It’s a tiny blurb in my thick Lonely Planet, tucked away at the bottom of a page: “Built in 1819… stretching some 127 km through the hinterlands… reaching up to 4 meters in height… the wall was announced to the world in 2011.”
2011? How had no one noticed a 127 km wall for a century? Well, tourists had to be flocking there now.
“However, there are currently no organized tours to the wall and no trained guides to introduce its history. The best chance of visiting the Long Wall is to talk to experienced Easy Riders.”
A newly discovered wall in the Vietnamese hinterland, and the only way to get there is with whatever an “Easy Rider” is?
This would be the coolest story ever.
My fellow journalists are slightly less enthused. “You want to ride a bike when it’s 100 degrees to go see a wall?”
An “Easy Rider,” it turns out, is a freelancing guide who takes tourists around on a motorcycle.
“But it’s the most significant archaeological discovery in Southeast Asia!” I retort, “According to the BBC! Plus, there’s a real story here. I emailed the journalist who wrote about the wall for CNN, and he implied that the Communist government might be repressing minorities in the region, and so they don’t encourage foreigners to visit the Wall.”
“Wait, the government doesn’t want us to go there?”
Somehow the things I say to back up my argument aren’t actually working in my favor.
“I mean, I’m sure it’ll be fine. The only other thing is…” I pause, knowing what I’m about to say might further hurt my case, “No one I’ve asked in Hanoi seems to have heard of the Wall.” But I quickly brush this aside, “That’s probably just the language barrier.” I end the conversation, smiling confidently.
In hindsight, I should’ve known it wasn’t the language barrier.
Thankfully, all of the Easy Rider companies in Danang have heard of the Wall, and they offer AC cars in addition to motorcycles. One of the Easy Riders casually mentions that his parents live ten minutes from the Wall. Oh great! The CNN journalist had been rather fatalistic about options for interviewing locals—if we found residents through official sources, they’d say what the government wanted them to, and if we tried to find them through unofficial sources, well, we’d fail because they’d be too scared to talk to foreigners.
“Can we interview your parents?”
“Yes, yes! No problem!” This Easy Rider doesn’t seem concerned about the government, or anything else for that matter. The ride is set.
The day dawns, barely. It’s 7 AM. “We’re going to the Wall!” I cheer. My two companions, apart from our driver and guide, manage smiles. Nobody on the trip had been okay with my traveling alone, yet oddly enough, no one else seemed too excited about the Wall. The previous night, we had been on the verge of drawing lots, when finally two friends vol- unteered. “It’ll be amazing,” I say, reassuringly. They respond by falling asleep.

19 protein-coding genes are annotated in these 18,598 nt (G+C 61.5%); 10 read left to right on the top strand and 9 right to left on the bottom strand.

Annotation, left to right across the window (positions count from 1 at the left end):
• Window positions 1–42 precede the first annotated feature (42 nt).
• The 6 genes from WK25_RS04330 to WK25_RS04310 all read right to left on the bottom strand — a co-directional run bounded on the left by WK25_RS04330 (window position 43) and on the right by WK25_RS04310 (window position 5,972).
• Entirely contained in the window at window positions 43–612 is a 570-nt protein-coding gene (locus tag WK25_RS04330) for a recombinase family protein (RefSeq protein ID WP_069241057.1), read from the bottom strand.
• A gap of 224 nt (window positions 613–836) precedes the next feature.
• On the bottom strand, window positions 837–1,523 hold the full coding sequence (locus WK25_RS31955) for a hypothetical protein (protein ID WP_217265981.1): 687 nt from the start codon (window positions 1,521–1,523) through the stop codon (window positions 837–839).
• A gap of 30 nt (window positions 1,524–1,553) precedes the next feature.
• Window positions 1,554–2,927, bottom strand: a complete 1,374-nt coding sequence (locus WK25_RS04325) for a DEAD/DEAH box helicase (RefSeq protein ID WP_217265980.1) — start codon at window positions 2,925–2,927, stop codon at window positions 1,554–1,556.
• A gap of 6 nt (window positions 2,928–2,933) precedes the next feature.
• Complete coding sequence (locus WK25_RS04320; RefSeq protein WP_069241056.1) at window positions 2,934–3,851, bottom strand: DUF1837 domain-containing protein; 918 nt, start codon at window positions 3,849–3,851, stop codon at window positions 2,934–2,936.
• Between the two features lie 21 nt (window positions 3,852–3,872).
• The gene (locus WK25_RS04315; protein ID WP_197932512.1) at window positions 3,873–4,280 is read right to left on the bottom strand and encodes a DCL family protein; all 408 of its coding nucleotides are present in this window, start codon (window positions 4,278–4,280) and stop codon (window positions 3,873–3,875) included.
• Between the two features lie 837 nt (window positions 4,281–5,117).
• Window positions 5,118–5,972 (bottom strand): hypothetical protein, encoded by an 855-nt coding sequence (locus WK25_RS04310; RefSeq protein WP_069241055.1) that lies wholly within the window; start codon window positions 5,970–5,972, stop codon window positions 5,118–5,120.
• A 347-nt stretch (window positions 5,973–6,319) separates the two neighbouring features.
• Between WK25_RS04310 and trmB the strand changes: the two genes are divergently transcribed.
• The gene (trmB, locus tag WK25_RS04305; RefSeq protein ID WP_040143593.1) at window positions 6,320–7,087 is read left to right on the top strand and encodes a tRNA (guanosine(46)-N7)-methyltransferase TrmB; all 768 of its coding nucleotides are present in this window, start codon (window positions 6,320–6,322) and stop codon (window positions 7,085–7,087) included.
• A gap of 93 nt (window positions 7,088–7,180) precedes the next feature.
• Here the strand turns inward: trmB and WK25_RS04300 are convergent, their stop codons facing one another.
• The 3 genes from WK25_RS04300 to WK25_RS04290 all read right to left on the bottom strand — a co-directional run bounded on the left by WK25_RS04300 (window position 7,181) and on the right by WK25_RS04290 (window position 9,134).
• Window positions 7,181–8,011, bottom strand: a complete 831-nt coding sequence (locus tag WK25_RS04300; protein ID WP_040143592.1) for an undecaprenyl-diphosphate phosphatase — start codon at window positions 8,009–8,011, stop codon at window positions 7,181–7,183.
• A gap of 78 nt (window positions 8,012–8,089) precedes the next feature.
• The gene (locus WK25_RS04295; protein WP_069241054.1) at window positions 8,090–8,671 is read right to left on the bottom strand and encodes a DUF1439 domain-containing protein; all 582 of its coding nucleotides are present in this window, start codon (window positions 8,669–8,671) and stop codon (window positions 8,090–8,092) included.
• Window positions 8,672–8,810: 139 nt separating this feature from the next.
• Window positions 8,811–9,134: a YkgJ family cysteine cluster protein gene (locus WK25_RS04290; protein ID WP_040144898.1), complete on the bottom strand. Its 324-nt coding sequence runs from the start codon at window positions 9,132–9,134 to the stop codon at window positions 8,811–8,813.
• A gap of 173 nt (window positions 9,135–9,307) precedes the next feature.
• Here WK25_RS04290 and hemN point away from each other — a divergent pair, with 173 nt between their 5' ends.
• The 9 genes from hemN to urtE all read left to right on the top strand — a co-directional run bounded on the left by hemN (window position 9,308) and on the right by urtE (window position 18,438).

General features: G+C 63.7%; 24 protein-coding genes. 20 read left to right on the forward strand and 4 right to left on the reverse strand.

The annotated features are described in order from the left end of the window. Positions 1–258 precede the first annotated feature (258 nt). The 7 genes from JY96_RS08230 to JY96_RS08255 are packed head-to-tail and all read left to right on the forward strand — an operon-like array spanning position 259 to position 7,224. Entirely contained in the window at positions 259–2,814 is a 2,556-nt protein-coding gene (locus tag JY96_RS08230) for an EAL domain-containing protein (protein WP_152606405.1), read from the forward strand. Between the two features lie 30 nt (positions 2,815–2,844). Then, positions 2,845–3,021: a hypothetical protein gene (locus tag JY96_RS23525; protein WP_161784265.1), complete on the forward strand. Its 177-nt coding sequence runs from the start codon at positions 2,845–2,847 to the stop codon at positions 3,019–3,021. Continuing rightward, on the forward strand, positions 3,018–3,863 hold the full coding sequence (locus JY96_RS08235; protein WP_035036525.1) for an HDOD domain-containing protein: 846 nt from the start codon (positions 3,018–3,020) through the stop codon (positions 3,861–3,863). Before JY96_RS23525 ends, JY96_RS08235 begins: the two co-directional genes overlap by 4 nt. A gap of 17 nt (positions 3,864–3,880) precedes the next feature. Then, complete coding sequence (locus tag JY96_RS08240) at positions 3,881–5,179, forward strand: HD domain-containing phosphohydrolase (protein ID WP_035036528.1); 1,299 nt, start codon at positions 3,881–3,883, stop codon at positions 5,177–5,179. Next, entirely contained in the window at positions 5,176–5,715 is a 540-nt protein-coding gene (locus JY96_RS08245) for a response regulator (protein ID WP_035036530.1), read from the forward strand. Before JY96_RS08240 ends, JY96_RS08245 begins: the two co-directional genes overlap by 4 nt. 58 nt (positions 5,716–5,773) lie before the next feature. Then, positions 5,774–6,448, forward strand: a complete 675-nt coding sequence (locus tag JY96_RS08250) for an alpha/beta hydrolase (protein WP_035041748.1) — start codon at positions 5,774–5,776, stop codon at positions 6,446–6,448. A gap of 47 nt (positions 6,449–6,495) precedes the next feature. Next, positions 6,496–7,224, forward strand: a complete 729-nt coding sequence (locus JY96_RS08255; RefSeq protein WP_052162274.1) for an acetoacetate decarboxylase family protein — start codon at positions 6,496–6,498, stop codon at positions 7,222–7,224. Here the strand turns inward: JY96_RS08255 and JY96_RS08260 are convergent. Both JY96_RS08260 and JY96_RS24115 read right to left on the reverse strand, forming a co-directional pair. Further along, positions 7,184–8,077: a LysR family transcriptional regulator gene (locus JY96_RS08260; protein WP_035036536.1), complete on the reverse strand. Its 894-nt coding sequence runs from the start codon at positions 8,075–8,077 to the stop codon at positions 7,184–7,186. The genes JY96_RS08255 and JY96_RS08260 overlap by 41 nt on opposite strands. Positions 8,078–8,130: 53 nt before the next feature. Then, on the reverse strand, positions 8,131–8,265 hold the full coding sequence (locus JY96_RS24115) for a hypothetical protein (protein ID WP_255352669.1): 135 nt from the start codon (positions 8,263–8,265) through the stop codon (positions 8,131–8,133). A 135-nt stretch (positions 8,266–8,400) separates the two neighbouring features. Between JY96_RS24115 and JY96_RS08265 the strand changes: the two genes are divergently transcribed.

Six hours into what should’ve been a four-hour ride, the sign appears—green marble, ornate gold lettering spelling out “The Long Wall of Quang Ngai,” pointing off the main road down a dirt path lined by shops and houses. As our car trundles along, the houses get fewer and fewer, until we reach a dead-end, and get out. Fields surround us, and a jungle begins right in front of us. A low wall runs somewhat arbitrarily through a field to our right.
“That’s the Long Wall?!”
It’s about knee-high.
“No, no!” the guide gestures emphatically, signaling us to follow him into the forest. We breathe a sigh of relief. This is it.
It takes us a while to see the stones beneath the undergrowth. “Is this 4 meters?” I ask, remembering my Lonely Planet. No one else is on the metric system.
We’ve paused in front of one of the tallest sections of the Wall, except you wouldn’t realize there was anything beneath the overgrown shrubs, unless you were looking for it. The Wall winds all around us, ranging from waist-high to shoulder height, its grey stones piled so loosely on top of each other that it looks like a natural rock formation. This is how no one noticed it for a century! Anyone who came here wouldn’t have been able to guess this was man-made. Only after archaeologists discovered references to the Wall in manuscripts and consciously looked for it were they able to realize it was here all along.
Finally, the original mystery that arose on the plane has been answered. It feels, all in all, rather underwhelming.
Well, at least we still get to interview the family of the Easy Rider company’s owner about the local government’s repression of minorities. We follow our guide-cum-interpreter into his boss’ family’s house, a short car-ride away from the jungle. They aren’t well off, but their house is made of brick, and they have a TV in the living room. Once we’re done with about a half-hour of formalities, we start asking about the government.
“We’ve heard the government doesn’t treat the people well in this area?”
The grandmother in the house, who answers most of the questions, seems bewildered. She explains to the interpreter that she likes the government, and they’ve always been nice to everyone she knows.
“But, why aren’t they developing the wall? That could bring income to the people who live here, but the government just isn’t doing anything.”
“It’s far, and no one wants to come here!” She laughs. “Why would the government want to develop it?”
I press on. “But history matters! What relationship do you think people here should have with the Wall?”
One of her sons, middle-aged, chimes in with a sheepish grin. “We just go there and get drunk from time to time.”
Nitika Khaitan ‘16 is a Humanities major in Silliman College. Contact her at nitika. firstname.lastname@example.org.